(1996).
11. Hudson, R. S. & Ostro, S. J. Shape of asteroid 4769 Castalia (1989 PB) from inversion of radar images. which little is known.
Science 263, 940–943 (1994). We quantify the structural properties of these graphs by their
12. Ostro, S. J. et al. Asteroid radar astrometry. Astron. J. 102, 1490–1502 (1991).
13. Ahrens, T. J. & O’Keefe, J. D. in Impact and Explosion Cratering (eds Roddy, D. J., Pepin, R. O. &
characteristic path length L(p) and clustering coefficient C(p), as
Merrill, R. B.) 639–656 (Pergamon, New York, 1977). defined in Fig. 2 legend. Here L(p) measures the typical separation
14. Tillotson, J. H. Metallic equations of state for hypervelocity impact. (General Atomic Report GA-3216, between two vertices in the graph (a global property), whereas C(p)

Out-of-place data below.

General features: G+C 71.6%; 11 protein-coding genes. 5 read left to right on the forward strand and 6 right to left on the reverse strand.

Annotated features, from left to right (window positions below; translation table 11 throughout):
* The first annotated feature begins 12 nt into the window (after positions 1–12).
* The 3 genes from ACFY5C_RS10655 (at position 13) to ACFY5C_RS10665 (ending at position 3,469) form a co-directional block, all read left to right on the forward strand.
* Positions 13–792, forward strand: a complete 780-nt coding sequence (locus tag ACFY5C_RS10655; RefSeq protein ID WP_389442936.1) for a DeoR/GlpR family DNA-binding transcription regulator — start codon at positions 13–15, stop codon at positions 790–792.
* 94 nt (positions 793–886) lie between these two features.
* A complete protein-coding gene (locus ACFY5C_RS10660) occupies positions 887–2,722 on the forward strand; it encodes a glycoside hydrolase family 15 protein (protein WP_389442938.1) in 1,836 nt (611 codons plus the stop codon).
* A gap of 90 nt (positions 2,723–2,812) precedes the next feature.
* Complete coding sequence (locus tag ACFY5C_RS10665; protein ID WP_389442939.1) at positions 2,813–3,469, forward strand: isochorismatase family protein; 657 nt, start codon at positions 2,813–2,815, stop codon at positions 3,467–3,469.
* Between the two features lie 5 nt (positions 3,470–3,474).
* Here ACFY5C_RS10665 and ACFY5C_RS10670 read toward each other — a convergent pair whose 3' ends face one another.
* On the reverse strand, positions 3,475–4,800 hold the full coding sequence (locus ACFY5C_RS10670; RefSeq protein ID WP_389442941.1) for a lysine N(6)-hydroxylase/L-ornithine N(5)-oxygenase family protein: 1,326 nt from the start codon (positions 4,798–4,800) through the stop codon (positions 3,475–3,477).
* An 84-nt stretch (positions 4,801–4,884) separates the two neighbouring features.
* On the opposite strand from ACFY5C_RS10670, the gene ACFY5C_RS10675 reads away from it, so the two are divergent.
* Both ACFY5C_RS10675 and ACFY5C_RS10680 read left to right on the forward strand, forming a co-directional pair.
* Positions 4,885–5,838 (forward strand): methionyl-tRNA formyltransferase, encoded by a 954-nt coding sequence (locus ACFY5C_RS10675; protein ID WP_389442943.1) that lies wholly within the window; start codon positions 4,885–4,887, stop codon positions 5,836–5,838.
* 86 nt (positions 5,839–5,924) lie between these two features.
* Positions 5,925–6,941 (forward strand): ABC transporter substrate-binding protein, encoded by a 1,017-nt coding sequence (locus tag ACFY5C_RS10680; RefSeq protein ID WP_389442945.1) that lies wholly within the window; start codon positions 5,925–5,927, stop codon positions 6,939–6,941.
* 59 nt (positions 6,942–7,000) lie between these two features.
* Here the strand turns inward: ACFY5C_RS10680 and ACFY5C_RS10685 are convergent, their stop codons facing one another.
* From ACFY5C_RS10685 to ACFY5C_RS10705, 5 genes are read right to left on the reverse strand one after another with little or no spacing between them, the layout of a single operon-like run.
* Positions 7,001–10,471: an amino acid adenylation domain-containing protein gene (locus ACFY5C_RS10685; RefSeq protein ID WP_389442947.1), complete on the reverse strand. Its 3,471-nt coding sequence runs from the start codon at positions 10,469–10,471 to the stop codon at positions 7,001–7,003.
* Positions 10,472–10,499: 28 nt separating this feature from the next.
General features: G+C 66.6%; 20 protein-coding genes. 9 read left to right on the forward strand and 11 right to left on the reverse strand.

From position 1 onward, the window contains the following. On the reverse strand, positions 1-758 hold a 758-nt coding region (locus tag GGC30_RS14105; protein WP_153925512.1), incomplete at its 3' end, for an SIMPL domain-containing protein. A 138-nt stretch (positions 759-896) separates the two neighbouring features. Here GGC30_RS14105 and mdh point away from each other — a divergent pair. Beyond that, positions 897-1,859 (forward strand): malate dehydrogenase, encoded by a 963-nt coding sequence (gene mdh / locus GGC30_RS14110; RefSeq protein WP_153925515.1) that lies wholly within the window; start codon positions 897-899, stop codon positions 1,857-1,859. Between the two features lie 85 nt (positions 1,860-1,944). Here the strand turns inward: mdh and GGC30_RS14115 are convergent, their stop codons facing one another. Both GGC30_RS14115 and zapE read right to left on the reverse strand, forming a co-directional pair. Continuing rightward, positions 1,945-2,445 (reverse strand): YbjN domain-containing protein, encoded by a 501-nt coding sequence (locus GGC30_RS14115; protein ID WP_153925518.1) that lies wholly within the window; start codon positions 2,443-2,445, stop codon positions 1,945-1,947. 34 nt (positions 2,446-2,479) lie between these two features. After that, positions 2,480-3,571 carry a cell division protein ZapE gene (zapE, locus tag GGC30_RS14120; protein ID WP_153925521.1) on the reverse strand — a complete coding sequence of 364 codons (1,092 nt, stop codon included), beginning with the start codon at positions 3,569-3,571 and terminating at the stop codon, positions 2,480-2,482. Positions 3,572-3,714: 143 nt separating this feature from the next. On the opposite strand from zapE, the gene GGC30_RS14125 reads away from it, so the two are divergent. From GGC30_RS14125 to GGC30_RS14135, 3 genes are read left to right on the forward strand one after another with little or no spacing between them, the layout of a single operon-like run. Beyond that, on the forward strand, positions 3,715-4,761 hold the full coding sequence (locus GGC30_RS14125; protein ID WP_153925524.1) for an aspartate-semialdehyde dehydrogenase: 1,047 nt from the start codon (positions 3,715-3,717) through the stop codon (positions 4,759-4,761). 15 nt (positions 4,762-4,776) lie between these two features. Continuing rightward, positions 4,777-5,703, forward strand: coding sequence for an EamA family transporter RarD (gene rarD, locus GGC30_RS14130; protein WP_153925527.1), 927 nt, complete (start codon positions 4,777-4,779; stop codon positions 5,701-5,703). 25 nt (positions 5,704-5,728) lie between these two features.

San Diego, 1962).
15. Nakamura, A. & Fujiwara, A. Velocity distribution of fragments formed in a simulated collisional measures the cliquishness of a typical neighbourhood (a local
disruption. Icarus 92, 132–146 (1991). property). The networks of interest to us have many vertices
16. Benz, W. & Asphaug, E. Simulations of brittle solids using smooth particle hydrodynamics. Comput.
Phys. Commun. 87, 253–265 (1995).
with sparse connections, but not so sparse that the graph is in
17. Bottke, W. F., Nolan, M. C., Greenberg, R. & Kolvoord, R. A. Velocity distributions among colliding danger of becoming disconnected. Specifically, we require
asteroids. Icarus 107, 255–268 (1994). n q k q lnðnÞ q 1, where k q lnðnÞ guarantees that a random